- The Washington Times - Thursday, May 25, 2006

HOUSTON — Kenneth L. Lay and Jeffrey Skilling were convicted of conspiracy and fraud yesterday by a federal jury that laid blame for one of the biggest business scandals in U.S. history squarely on Enron Corp.’s two former top executives.

Jurors found that the once-wealthy and powerful corporate chiefs repeatedly lied to cover up accounting tricks and business failures that led to its 2001 demise. The collapse wiped out more than $60 billion in market value, almost $2.1 billion in pension plans and 5,600 jobs.

The verdict came in the sixth day of deliberations after a criminal trial that lasted nearly four months. Lay also was convicted of bank fraud and making false statements to banks in a separate, nonjury trial before U.S. District Judge Sim Lake related to Lay’s personal finances.

The conspiracy conviction was a major victory for the government, serving almost as a bookend to an era that has seen prosecutors win convictions against executives from WorldCom Inc. to Adelphia Communications Corp. and homemaking diva Martha Stewart. The public outrage over the string of corporate scandals led Congress to pass the Sarbanes-Oxley act, designed to make company executives more accountable.

“The jury’s verdicts help to close a notorious chapter in the history of America’s publicly traded companies” said Rep. Michael G. Oxley, Ohio Republican, co-author of the Sarbanes-Oxley legislation. “Appeals aside, the end of the trial will mark the end of a dark era.”

Lay was convicted on all six counts of conspiracy, securities and wire fraud against him in the corporate trial and all four in the personal banking trial. Former Chief Executive Officer Skilling was convicted on 19 of the 28 counts in the corporate trial, including one count of insider trading, and acquitted on the remaining nine.

Judge Lake set sentencing for September 11. The charges against Lay, who is 64, carry a maximum penalty in prison of 45 years for the corporate trial and 120 years in the personal banking trial. The charges against Skilling, 52, carry a maximum penalty of 185 years in prison.

As Judge Lake read the verdict from the bench, Lay tossed his head at hearing the first “guilty” on the conspiracy count. He clutched his wife’s hand as he heard that word over and over again.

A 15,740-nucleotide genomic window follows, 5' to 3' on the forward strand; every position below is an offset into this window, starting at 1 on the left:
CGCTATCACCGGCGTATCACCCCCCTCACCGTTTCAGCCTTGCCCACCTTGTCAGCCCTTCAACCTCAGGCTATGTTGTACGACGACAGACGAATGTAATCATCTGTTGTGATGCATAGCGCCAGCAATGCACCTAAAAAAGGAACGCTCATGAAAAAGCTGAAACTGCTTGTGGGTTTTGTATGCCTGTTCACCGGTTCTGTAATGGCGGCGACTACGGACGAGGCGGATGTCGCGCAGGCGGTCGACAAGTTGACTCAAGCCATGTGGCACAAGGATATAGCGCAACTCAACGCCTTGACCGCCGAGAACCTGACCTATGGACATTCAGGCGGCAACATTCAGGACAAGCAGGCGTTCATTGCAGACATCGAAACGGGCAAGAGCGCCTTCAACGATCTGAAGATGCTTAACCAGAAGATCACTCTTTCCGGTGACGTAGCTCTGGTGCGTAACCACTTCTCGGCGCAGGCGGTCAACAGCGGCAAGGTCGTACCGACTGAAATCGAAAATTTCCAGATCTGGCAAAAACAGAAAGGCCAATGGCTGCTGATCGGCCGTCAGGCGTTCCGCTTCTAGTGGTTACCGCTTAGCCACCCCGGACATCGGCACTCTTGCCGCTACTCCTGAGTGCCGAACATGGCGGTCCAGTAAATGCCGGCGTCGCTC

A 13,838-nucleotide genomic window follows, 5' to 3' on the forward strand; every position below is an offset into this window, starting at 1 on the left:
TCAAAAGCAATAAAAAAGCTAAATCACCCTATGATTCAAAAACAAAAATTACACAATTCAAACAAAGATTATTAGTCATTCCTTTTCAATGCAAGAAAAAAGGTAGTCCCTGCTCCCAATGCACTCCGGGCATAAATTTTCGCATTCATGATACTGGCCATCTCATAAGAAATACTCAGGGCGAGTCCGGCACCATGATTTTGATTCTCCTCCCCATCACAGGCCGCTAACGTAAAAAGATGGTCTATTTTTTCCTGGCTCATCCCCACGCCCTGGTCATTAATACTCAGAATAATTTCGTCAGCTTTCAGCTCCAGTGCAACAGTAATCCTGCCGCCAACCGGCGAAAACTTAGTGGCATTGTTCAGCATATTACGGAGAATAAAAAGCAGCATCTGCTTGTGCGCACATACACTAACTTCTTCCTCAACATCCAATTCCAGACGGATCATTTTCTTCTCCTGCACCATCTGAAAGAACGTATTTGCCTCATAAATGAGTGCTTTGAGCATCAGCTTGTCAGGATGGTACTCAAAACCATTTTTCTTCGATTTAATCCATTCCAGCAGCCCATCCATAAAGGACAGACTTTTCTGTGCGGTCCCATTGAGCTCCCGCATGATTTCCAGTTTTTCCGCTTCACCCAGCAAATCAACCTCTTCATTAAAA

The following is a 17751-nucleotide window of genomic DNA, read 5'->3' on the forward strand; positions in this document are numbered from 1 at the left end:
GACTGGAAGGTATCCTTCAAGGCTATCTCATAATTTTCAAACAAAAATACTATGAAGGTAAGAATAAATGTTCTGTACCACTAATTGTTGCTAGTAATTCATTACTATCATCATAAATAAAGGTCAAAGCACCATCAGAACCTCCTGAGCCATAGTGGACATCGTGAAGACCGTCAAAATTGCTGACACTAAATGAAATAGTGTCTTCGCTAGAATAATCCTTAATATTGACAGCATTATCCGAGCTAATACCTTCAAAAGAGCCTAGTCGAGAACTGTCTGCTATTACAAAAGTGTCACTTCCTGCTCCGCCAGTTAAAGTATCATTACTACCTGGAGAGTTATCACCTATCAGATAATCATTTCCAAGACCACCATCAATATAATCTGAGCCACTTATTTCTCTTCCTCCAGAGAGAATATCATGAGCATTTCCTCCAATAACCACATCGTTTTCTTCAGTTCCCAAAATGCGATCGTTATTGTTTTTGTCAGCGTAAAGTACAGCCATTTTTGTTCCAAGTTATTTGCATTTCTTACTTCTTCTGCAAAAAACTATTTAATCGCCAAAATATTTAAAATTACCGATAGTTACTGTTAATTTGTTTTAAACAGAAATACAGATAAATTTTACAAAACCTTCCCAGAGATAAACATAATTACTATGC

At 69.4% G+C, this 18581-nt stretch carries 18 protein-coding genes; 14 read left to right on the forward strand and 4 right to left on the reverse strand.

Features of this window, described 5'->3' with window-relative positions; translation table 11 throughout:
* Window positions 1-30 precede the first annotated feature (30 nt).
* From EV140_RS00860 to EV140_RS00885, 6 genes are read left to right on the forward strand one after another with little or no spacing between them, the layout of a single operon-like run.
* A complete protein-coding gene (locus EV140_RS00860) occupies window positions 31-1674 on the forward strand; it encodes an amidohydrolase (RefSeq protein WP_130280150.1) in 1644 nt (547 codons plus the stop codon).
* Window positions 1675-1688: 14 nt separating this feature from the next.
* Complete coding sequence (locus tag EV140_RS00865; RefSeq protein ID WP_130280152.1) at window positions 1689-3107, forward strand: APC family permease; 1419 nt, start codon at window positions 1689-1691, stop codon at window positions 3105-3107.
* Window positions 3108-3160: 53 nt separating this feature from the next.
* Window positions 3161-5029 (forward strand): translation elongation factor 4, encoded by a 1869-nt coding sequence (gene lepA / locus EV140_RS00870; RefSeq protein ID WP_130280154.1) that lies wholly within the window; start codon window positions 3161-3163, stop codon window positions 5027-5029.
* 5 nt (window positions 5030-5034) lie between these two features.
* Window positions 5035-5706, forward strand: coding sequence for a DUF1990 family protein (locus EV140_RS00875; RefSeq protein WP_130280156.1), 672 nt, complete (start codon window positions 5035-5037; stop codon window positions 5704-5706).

Lay sat with his wife, Linda; his daughter, Elizabeth Vittor, a member of his defense team; and Linda Lay’s daughter, Robyn. As Lay clutched his wife’s hand, the three women leaned forward and began to sob quietly.

Skilling, sitting with his brother, Mark, showed no emotion when the verdict was read.

The sentencing will come five years almost to the day after Skilling sold 500,000 shares of Enron stock for $15.5 million, for which he was convicted of insider trading.

“Obviously, I’m disappointed,” he told reporters outside the courthouse. “But that’s the way the system works.” Skilling said he will appeal.

Skilling’s $5 million bond, which restricts him to the continental U.S., remains in effect. Lay, who surrendered his passport, posted a $5 million bond secured with family-owned properties at a hearing after the verdict.

“I firmly believe I’m innocent of the charges against me,” Lay said afterward. “We believe that God in fact is in control and indeed He does work all things for good for those who love the Lord.”

Jurors found that both men had repeatedly lied to cover a vast web of unsustainable accounting tricks and failing ventures at Enron.

Both men testified in their own defense. But the panel rejected Skilling’s insistence that no fraud occurred at Enron other than that committed by a few executives skimming millions in secret side deals, and that bad press and poor market confidence combined to sink the company.

“I wanted very, very badly to believe what they were saying, very much so, and there were pieces in the testimony where I felt their character was questioned,” juror Wendy Vaughan said after the verdict was announced.

The government’s victory caps a 41/2 year investigation that garnered 16 guilty pleas from ex-Enron executives, including former Chief Financial Officer Andrew Fastow and former Chief Accounting Officer Richard Causey. All are awaiting sentencing later this year except for two, who either finished or are still serving prison terms.

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